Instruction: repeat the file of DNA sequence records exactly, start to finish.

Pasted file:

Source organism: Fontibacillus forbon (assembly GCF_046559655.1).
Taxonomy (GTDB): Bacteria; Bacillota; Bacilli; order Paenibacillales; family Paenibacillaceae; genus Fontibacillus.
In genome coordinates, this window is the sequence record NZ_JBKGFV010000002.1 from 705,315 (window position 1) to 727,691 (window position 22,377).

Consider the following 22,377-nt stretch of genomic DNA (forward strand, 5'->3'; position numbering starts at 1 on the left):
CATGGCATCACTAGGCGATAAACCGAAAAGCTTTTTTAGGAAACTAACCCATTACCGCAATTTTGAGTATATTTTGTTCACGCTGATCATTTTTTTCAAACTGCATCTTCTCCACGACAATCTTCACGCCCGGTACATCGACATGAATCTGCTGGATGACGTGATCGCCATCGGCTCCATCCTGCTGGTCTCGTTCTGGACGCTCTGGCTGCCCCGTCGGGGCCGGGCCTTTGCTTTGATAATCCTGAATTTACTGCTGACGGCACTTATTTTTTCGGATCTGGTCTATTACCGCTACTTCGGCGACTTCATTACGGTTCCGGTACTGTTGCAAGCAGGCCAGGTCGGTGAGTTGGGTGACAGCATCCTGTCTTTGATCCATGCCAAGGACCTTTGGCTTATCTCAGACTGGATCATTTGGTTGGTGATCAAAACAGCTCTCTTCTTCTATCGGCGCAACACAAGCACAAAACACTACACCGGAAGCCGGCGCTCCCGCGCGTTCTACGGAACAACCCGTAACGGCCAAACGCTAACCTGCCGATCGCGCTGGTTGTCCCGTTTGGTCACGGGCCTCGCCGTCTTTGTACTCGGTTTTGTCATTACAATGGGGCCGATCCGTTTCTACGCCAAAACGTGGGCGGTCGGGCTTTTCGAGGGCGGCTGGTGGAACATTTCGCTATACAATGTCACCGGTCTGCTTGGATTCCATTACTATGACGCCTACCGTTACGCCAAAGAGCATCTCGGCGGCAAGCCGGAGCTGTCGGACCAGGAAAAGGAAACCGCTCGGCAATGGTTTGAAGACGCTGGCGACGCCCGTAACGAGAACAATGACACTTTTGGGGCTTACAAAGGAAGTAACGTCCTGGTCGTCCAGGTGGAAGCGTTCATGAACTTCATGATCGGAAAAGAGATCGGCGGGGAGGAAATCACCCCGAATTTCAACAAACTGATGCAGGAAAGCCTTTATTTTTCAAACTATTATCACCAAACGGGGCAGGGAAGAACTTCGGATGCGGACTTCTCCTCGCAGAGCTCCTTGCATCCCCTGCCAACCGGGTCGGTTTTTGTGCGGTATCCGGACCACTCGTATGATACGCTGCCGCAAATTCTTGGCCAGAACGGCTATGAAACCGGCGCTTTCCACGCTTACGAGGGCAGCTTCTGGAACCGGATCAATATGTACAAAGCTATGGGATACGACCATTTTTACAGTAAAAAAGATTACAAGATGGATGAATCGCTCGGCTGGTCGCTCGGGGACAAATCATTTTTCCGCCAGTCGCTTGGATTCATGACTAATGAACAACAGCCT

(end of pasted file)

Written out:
Source organism: Fontibacillus forbon (assembly GCF_046559655.1).
Taxonomy (GTDB): Bacteria; Bacillota; Bacilli; order Paenibacillales; family Paenibacillaceae; genus Fontibacillus.
In genome coordinates, this window is the sequence record NZ_JBKGFV010000002.1 from 705,315 (window position 1) to 727,691 (window position 22,377).

Consider the following 22,377-nt stretch of genomic DNA (forward strand, 5'->3'; position numbering starts at 1 on the left):
CATGGCATCACTAGGCGATAAACCGAAAAGCTTTTTTAGGAAACTAACCCATTACCGCAATTTTGAGTATATTTTGTTCACGCTGATCATTTTTTTCAAACTGCATCTTCTCCACGACAATCTTCACGCCCGGTACATCGACATGAATCTGCTGGATGACGTGATCGCCATCGGCTCCATCCTGCTGGTCTCGTTCTGGACGCTCTGGCTGCCCCGTCGGGGCCGGGCCTTTGCTTTGATAATCCTGAATTTACTGCTGACGGCACTTATTTTTTCGGATCTGGTCTATTACCGCTACTTCGGCGACTTCATTACGGTTCCGGTACTGTTGCAAGCAGGCCAGGTCGGTGAGTTGGGTGACAGCATCCTGTCTTTGATCCATGCCAAGGACCTTTGGCTTATCTCAGACTGGATCATTTGGTTGGTGATCAAAACAGCTCTCTTCTTCTATCGGCGCAACACAAGCACAAAACACTACACCGGAAGCCGGCGCTCCCGCGCGTTCTACGGAACAACCCGTAACGGCCAAACGCTAACCTGCCGATCGCGCTGGTTGTCCCGTTTGGTCACGGGCCTCGCCGTCTTTGTACTCGGTTTTGTCATTACAATGGGGCCGATCCGTTTCTACGCCAAAACGTGGGCGGTCGGGCTTTTCGAGGGCGGCTGGTGGAACATTTCGCTATACAATGTCACCGGTCTGCTTGGATTCCATTACTATGACGCCTACCGTTACGCCAAAGAGCATCTCGGCGGCAAGCCGGAGCTGTCGGACCAGGAAAAGGAAACCGCTCGGCAATGGTTTGAAGACGCTGGCGACGCCCGTAACGAGAACAATGACACTTTTGGGGCTTACAAAGGAAGTAACGTCCTGGTCGTCCAGGTGGAAGCGTTCATGAACTTCATGATCGGAAAAGAGATCGGCGGGGAGGAAATCACCCCGAATTTCAACAAACTGATGCAGGAAAGCCTTTATTTTTCAAACTATTATCACCAAACGGGGCAGGGAAGAACTTCGGATGCGGACTTCTCCTCGCAGAGCTCCTTGCATCCCCTGCCAACCGGGTCGGTTTTTGTGCGGTATCCGGACCACTCGTATGATACGCTGCCGCAAATTCTTGGCCAGAACGGCTATGAAACCGGCGCTTTCCACGCTTACGAGGGCAGCTTCTGGAACCGGATCAATATGTACAAAGCTATGGGATACGACCATTTTTACAGTAAAAAAGATTACAAGATGGATGAATCGCTCGGCTGGTCGCTCGGGGACAAATCATTTTTCCGCCAGTCGCTTGGATTCATGACTAATGAACAACAGCCT